The greatest story ever told is ... your own.
In May of 1990, when I was 18 years old, my parents sat down with their insanely oversized VHS camcorder to record a conversation with my grandfather. He was 85 at the time. They asked him questions about his childhood in Russia, his epic journey to the U.S., losing family in the Holocaust, and building a life in Baltimore. Despite my grandfather's discomfort being on camera, he obliged my mother, answering her questions for almost 90 minutes.
Just a few months later I went off to college, and my grandfather lived twelve more vibrant years, passing away in 2002 at the age of 98. By that time, I lived out of state, so whenever I was back home in Baltimore, I was running around to see friends and family. Sitting to watch the interview was honestly something I didn't think about back then. By 2004 VHS was a dead medium, and thus the interview sat in my parents' cabinet, collecting dust, for too many years. Until last month. But I'm getting ahead of myself.
This past summer, I informed my parents of my plans to launch a video production company that would create living legacies for families, built around interviews with loved ones. "We're spending money on estate plans and wills," I said, "but we're forgetting where we come from. We should be preserving our parents' and grandparents' stories in their own voices." My parents smiled knowingly throughout my impassioned presentation. Obviously I was preaching to the choir. They reminded me of Grandpa's video -- since converted to DVD -- and how thankful they are to have interviewed him when they had the chance.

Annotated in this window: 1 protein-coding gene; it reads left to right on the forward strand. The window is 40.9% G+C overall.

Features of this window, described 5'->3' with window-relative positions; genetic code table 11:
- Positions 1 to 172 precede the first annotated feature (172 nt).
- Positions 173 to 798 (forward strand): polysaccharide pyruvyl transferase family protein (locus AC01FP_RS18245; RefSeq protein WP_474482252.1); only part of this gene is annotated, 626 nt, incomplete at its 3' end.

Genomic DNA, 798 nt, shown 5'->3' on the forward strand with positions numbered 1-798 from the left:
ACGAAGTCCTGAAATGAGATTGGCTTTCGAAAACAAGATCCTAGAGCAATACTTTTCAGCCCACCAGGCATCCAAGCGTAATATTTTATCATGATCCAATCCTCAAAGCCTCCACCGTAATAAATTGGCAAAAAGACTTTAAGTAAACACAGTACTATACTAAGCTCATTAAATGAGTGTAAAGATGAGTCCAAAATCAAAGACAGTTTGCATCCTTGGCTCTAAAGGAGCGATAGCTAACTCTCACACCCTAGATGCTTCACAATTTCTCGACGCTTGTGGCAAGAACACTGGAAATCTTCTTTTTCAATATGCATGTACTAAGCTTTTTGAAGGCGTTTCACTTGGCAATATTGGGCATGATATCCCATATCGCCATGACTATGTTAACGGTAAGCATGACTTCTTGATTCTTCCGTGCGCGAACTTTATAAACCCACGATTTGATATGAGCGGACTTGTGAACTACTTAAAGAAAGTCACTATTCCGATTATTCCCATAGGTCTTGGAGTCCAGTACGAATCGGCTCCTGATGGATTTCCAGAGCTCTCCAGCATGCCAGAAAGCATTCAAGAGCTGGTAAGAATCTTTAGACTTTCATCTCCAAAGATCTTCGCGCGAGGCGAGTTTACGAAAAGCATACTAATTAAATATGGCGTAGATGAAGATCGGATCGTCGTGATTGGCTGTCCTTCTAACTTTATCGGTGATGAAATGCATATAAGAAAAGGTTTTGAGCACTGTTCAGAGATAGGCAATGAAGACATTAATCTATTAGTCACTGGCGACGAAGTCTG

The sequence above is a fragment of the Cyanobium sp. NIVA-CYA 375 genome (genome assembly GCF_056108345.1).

My decision to pursue this work wasn't a surprise. It's a natural extension of my communications consultancy and my three-year endeavor Talking GOOD, in which I interviewed more than 100 inspiring individuals. I enjoy discovering / recognizing / acknowledging what makes people special, and then sharing it with others.
My new company is called Acknowledge Media. We produce high-quality life story videos that celebrate and preserve the essences of people we love.
Here are some ways we can connect:
- Subscribe to our Newsletter, to see powerful video snippets and to get tips about interviewing your own family members: eepurl.com/bP9MfP
- On LinkedIn, you can follow our company page here and you can follow my profile for ongoing blog posts like these.
- Follow us on Twitter: https://twitter.com/VoicesOnVideo
- Visit the website: http://www.acknowledgemedia.com/
- Like us on Facebook: https://www.facebook.com/acknowledgemedia/
Of course, you should feel free to email me or reach out on LinkedIn if you have any questions or would like to explore doing this with one of your own family members.
So back to my grandfather. Several weeks ago, I watched his complete interview for the first time. It evoked a great deal of emotion, but mostly it filled me with joy. The audio-video quality may have been poor, and all the right questions may not have been asked, but I was infinitely grateful to again be sitting with him on the couch, rapt as he told me the stories of his life in his own accented voice. I can't wait to share this treasure with my boys when they're a bit older (and perhaps my own grandchildren one day).
In closing, I want to extend some special thank yous ...
To Mike O'Krent, founder of Life Stories Alive, whose expertise and willingness to selflessly share information has proven invaluable these last six months.
To Nina Merkel, designer extraordinaire, who has literally been a part of my professional journey since Day 1.
To my mom, Audrey Polt. A born storyteller and a professional photo album maker. She is my greatest advocate.
And, of course, to my wife and boys who have been with me every step of the way throughout this journey.